Bullish divergence on to Ult. oscillator confirmed by cushion on lower Bollinger band
Came back to the sterling for 2nd round. Jumped into the trend after a breakout above 1.600
Eve of debt ceiling deadline. Took all positions to cash. Do I think a budget deal will be hammered out at the last minute? Probably. But the consequences for a non deal are too great to justify holding any positions. Do not underestimate the gulf and polarity between both parties. Let me stay high and dry while I watch the drama unfold.
Uptrend for the pair seemed strained. Buying momentum is waning as evident on the oscillator. Look to sell below the mid line of the Bollinger band that will indicate the commencement of down move. Spot is at 1.35529.
Cashed in on my Hang Seng position. Didn’t realise it was a market holiday due to China’s National Day. Not much action during the day as a result. As anticipated, we went over the government shutdown cliff but markets couldn’t give 2 hoots about it but instead enjoyed a relief rally that we can turn off the stupid countdown timer on every news channel.
Managed only to dispose HSI in NY trading hours at 22,936 (entry at 22,871) for a profit of $128.60 for a committed capital of $2,287 (5.6%). Also did a short(term) trade on MSCI Singapore enter at 363.95 exit at 364.95 for a $260 profit. Pure speculation as volatility shot up during the European hours.
As we speak, shutdown still in place, but debt ceiling breach in mid Oct will be the focal point. Looking for attractive entries.
Here we go again.
Both sides of the political aisle are doing their theatrics and holding the market hostage.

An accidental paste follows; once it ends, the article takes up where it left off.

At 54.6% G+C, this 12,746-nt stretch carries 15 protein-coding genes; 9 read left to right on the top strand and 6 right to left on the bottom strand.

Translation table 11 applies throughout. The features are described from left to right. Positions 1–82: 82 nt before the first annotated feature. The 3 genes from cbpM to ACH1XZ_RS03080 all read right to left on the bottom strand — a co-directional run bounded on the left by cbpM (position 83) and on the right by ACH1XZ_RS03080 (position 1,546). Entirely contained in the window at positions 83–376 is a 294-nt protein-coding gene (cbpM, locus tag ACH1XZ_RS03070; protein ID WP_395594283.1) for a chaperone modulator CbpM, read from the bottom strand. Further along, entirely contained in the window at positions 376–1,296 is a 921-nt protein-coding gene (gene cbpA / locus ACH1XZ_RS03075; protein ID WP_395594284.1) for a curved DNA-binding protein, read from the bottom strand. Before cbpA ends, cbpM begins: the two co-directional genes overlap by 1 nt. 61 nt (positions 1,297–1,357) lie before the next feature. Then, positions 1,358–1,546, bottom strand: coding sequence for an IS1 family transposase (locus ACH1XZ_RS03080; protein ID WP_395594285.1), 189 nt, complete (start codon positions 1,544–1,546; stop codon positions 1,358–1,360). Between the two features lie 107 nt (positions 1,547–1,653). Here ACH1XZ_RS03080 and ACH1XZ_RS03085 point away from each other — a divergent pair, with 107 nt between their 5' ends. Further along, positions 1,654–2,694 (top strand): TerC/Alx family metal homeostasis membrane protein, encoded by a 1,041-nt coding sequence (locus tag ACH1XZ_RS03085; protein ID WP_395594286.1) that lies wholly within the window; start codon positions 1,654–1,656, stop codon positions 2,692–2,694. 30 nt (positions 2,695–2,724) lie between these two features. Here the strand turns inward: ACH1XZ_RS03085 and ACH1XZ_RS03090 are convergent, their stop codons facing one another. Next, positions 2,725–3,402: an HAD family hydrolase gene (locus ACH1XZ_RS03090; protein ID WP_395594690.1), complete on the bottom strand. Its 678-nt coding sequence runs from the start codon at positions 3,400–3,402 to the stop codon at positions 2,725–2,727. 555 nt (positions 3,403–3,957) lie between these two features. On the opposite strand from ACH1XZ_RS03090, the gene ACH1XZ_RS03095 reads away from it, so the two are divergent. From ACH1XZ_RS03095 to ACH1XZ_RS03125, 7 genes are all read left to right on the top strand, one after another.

Has been quite a abysmal trading day for the Asian and European markets and US futures are pointing to a 0.7% drop at the opening. Not the bloodbath that short sellers wanted though.
What a privilege it is to be able to hold the market hostage 2-3 times a year. I’m pretty sure years down the road it will come to light that somebody somewhere will be found profiting from these market events with privileged information. I’m looking at you, Ben.
At the turn of the year, we averted the “Fiscal Cliff” that the media has so touted as the fiscal Armageddon and the Spring’s sequestration caused nary a ripple in the market. Will this be again a non event?
Or will it go the way of the market meltdown in 2011 after a similar congress tango resulting in a debt downgrade arising from “fitful politics” and an ensuing market meltdown? After all this time around, it seemed so real and senators are quoted as saying “They are afraid that a government shutdown seemed inevitable.
The implications are great for the market timer. Get it wrong and you will dig a hole so hard to get out of. But being too cautious will result in market moving far out for your liking.
My sense is after going through episodes of such, the more real it is, the more it is going to end up in puff and smoke. I’m going to go for the latter scenario as the government shutdown will if it happens be temporary. Really the deadline is nothing but moot. It’s not like a wrecking ball that threatens to demolish stocks markets but just a slow acting drug that chip away at US growth, one government worker at a time. In due course, both sides will arrive at some sort of compromise(surprise, surprise), the markets will forget about this episode faster than Miley Cyrus tweaking shenanigans.
At the point of writing, I’m long the Hang Seng at 23,981 to play the rebound and BBRY at $8.09 on the Fairfax acquisition deal.